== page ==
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Santa Maria: location led to destiny

When European and other settlers first came to what would become the Santa Maria Valley in the late 1700s, it didn’t look like it would eventually become an agricultural powerhouse. Scrub brush was the main crop in those days.

Yet its fertile valley, close proximity to the cool breezes of the Pacific Ocean and its year-round temperate climate made its destiny clear. Owned by Mexico in the early 1800s, settlements began to appear as the Mexican government issued large land grants to some of its country’s most well placed landowners. Cattle was its first use but crops did not follow far behind. In 1848, the Santa Maria Valley, as part of California, was ceded to the United States.

In 1897, the Union Sugar Co. of San Francisco created the first irrigation system in the Santa Maria basin to grow sugar beets. In 1909, a flood destroyed the system but it was not rebuilt as farmers had already discovered the huge underground aquifer that could provide life-sustaining water to their crops.

In later years, hydrologists estimated the aquifer to be eight miles wide, residing on 110,000 acres and containing more than 10 million acre feet of water, though only a small percentage of it is actually available for irrigation purposes.

Today, the agricultural region known as Santa Maria actually stretches about 40 miles from Lompoc in the south to Oceano in the north. Most of the region lies in the northern of Santa Barbara County with the city and valley of Santa Maria being its epicenter. The most northern reaches of the district reside in San Luis Obispo County. Santa Maria the city is about 170 miles north of Los Angeles and 270 miles south of San Francisco. Closer by are the cities of Santa Barbara — 60 miles to the south — and San Luis Obispo — 30 miles to the north. The Pacific Ocean is west of Santa Maria about 15 miles. Guadalupe, home to several major grower-shippers, is also west of Santa Maria, within several miles of the ocean.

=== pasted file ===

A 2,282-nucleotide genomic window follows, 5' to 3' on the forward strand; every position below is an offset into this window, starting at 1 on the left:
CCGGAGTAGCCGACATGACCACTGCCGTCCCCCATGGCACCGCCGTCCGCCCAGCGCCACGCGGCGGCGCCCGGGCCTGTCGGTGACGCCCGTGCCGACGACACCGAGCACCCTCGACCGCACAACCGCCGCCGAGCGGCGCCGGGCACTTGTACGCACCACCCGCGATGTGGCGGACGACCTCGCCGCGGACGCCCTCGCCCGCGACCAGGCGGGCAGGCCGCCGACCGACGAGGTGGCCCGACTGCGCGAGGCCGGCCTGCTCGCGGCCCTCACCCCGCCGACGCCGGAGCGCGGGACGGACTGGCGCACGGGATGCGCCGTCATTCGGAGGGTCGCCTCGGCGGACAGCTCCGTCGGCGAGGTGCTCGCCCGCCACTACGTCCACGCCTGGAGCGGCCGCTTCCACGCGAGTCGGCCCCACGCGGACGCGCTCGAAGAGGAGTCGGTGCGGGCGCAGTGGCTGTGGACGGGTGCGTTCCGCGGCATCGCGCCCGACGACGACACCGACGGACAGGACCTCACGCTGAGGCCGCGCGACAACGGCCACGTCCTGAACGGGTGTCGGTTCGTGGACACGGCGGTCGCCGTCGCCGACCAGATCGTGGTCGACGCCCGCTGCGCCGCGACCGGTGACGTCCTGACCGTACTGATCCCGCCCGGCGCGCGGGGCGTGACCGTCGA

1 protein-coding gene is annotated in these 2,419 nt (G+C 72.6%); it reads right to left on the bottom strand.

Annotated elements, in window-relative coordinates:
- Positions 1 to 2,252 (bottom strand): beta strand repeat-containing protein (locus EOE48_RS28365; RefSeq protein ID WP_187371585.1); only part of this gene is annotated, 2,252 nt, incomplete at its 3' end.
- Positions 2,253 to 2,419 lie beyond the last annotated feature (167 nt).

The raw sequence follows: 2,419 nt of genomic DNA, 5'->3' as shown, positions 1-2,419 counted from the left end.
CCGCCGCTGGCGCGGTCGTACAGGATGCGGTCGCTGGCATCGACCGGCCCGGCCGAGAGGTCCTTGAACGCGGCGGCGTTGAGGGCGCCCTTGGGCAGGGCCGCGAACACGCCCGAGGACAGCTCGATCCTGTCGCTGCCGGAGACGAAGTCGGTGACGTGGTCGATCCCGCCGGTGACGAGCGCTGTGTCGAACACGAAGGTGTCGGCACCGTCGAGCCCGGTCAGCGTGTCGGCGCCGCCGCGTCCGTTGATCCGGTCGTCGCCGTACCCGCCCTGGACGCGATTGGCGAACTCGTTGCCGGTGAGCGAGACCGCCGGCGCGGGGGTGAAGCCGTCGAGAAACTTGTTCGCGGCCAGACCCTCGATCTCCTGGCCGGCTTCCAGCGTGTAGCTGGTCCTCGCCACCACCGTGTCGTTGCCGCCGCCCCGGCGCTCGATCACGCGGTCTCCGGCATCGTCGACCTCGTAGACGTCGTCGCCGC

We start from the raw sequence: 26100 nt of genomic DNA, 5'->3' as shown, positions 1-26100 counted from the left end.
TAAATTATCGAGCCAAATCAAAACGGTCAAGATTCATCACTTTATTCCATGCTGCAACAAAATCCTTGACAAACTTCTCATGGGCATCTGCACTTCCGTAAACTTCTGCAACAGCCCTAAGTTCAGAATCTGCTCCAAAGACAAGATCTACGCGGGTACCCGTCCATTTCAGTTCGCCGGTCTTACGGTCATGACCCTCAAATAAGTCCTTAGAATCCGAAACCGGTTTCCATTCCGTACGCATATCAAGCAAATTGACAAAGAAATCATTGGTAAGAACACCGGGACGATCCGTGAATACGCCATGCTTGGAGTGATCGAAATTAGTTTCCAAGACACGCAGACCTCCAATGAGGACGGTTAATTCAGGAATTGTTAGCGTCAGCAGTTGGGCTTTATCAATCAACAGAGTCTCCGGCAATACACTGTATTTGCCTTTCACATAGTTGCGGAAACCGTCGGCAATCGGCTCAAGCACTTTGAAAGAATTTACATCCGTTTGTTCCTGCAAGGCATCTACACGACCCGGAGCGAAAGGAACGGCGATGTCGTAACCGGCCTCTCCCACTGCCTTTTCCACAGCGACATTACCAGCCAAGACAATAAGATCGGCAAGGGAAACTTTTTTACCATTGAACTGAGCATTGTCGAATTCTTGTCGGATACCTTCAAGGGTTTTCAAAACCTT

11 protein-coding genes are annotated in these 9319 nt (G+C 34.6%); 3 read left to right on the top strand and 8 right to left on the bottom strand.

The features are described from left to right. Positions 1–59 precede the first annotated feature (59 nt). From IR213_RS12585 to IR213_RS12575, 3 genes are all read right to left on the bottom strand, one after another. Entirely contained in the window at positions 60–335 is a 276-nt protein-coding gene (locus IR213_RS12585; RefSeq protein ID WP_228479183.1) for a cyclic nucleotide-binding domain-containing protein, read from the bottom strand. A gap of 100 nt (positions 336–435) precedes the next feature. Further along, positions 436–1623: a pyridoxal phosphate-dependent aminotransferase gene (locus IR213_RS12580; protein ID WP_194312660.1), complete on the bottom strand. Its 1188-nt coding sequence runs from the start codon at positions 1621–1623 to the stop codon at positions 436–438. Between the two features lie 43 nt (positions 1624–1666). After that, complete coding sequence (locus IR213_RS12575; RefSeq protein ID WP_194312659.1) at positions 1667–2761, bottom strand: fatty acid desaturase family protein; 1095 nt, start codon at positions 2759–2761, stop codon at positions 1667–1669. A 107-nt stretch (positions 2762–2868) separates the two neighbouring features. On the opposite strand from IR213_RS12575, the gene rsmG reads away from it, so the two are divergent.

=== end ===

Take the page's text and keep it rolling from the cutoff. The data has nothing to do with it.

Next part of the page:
The history books credit G. Allan Hancock with developing modern agriculture in Santa Maria. He purchased the railroad line serving the area in 1925 and soon built up several industries to utilize his asset. He also introduced new irrigation methods, and invested heavily in packing sheds and an ice plant. Others followed suit and by the mid-1930s, his railroad, the Santa Maria Valley Railroad, was hauling many carloads of sugar beets and other vegetables out of the valley. As the strawberry industry developed and wine consumption became more popular, Santa Maria added those crops to its arsenal.

Today, Santa Barbara County’s agricultural output has created a $1.5 billion industry, with the Santa Maria Valley being the focus of that production. Its top 10 crops are strawberries, broccoli, wine grapes, cut flowers, nursery products, head lettuce, cauliflower, raspberries, avocados and celery. In 2015, each of these crops accounted for more than $43 million in sales led by strawberries at $438 million, which far outpaces the second place finisher, which is broccoli at $164 million. Wine grape production was particularly prolific in the last 20 years with much grazing land converted to viticulture. Strawberry acreage has also seen a big increase in the past decade.

Vegetable production as a whole remains a vital part of the agricultural landscape representing more than a third of revenues at about $540 million in 2015. Staple vegetable crops, including the aforementioned broccoli and lettuce, are the mainstays, but the Santa Maria area grows virtually every vegetable shipped from specialty baby vegetables to kale to Swiss chard to brussels sprouts.

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